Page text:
And azithromycin itself already achieved a warning from the FDA in 2012 regarding the risk of QT prolongations and a rare associated arrhythmia called torsades de pointes. Interestingly, women are at inherently higher risk for torsades, highlighting why we need more women in clinical trials, although they have historically been excluded. What this study by Dr. Yun-Jiu Cheng and colleagues adds is better quantifying the cardiac risks of macrolides, answering, “how small is small?”

It’s not only macrolide antibiotics that are associated with heart arrhythmias: quinolone antibiotics, including the widely prescribed Levaquin and Cipro have had their own share of cardiac problems, and grepafloxacin was withdrawn from the market shortly after its release. Several antipsychotic meds including Haldol, antidepressants, anticancer drugs, and Diflucan (fluconazole) among others, are also associated with prolonged QT. Prolonged QT killed terfenadine (Seldane), a lucrative, nonsedating antihistamine, which was the first in its class, and cisapride (Propulsid), a popular GI drug.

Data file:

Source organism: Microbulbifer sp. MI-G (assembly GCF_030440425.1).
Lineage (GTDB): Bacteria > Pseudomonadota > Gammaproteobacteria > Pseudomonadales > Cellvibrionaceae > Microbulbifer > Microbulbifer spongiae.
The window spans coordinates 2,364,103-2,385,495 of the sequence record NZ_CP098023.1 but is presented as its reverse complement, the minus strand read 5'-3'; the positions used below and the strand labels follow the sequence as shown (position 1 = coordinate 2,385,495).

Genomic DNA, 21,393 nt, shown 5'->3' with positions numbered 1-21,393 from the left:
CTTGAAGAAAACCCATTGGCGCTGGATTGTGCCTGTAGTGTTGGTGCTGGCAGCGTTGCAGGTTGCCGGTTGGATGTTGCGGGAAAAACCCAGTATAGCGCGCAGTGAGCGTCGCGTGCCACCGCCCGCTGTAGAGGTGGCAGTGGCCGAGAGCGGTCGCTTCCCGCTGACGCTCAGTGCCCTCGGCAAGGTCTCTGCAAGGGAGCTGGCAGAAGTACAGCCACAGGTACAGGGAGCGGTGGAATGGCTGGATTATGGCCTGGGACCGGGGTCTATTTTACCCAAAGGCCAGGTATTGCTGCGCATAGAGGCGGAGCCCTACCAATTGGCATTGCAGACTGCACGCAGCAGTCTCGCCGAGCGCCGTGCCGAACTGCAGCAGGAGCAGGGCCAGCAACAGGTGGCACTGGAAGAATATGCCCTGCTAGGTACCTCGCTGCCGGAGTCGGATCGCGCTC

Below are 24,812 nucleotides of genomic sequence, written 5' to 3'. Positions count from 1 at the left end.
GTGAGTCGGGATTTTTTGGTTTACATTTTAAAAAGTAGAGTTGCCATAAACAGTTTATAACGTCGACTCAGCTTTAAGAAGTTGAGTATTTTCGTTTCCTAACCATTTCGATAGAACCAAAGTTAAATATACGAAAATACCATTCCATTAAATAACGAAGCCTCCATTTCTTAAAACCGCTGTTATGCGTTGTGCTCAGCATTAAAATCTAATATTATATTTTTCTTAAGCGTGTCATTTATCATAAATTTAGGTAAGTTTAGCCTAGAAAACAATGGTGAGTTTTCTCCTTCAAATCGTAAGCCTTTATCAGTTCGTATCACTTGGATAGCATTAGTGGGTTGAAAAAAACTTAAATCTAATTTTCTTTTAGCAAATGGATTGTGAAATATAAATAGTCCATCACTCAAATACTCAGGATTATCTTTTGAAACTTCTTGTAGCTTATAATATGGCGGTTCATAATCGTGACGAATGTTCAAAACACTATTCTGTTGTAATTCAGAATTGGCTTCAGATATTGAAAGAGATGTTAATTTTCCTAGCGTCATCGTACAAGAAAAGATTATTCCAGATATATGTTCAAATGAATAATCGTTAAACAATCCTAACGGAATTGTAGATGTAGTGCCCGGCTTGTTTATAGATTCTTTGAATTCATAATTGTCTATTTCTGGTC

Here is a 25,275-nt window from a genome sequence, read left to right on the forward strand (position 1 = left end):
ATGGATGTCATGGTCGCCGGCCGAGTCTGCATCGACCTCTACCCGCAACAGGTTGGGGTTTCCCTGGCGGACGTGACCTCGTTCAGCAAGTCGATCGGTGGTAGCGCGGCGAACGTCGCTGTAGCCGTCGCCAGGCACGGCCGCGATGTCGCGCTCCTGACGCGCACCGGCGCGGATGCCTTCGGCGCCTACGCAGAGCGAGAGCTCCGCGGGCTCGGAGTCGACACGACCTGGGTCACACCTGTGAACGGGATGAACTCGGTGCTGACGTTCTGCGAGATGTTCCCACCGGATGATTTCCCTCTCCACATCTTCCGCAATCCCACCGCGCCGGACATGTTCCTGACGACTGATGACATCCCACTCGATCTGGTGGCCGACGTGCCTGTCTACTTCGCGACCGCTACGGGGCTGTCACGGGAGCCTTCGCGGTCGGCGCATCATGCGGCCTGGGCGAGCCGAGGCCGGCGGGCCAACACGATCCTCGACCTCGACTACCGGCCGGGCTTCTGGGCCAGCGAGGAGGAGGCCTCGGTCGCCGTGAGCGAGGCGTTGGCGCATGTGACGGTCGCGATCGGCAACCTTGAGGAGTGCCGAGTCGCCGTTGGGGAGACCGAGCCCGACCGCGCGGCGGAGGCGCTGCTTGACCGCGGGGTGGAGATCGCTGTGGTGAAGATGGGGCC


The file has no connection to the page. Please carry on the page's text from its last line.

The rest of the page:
With penicillins, severe allergic reactions are the major risk. According to UpToDate, “Penicillin-induced anaphylaxis [shock] occurs with an incidence of between one and four episodes per 10,000 administrations,” with an estimated 500-1,000 deaths each year in the U.S.

When I trained, and early in my practice, Chloramphenicol was widely used for serious Gram negative and anaerobic infections. It was very effective…but carried a risk of severe, and often fatal aplastic anemia in 1/20,000 to 1/60,000 patients, so it is rarely used. This seems a shame, in light of toxicities of other antibiotics and the emergence of multi-drug resistant organisms.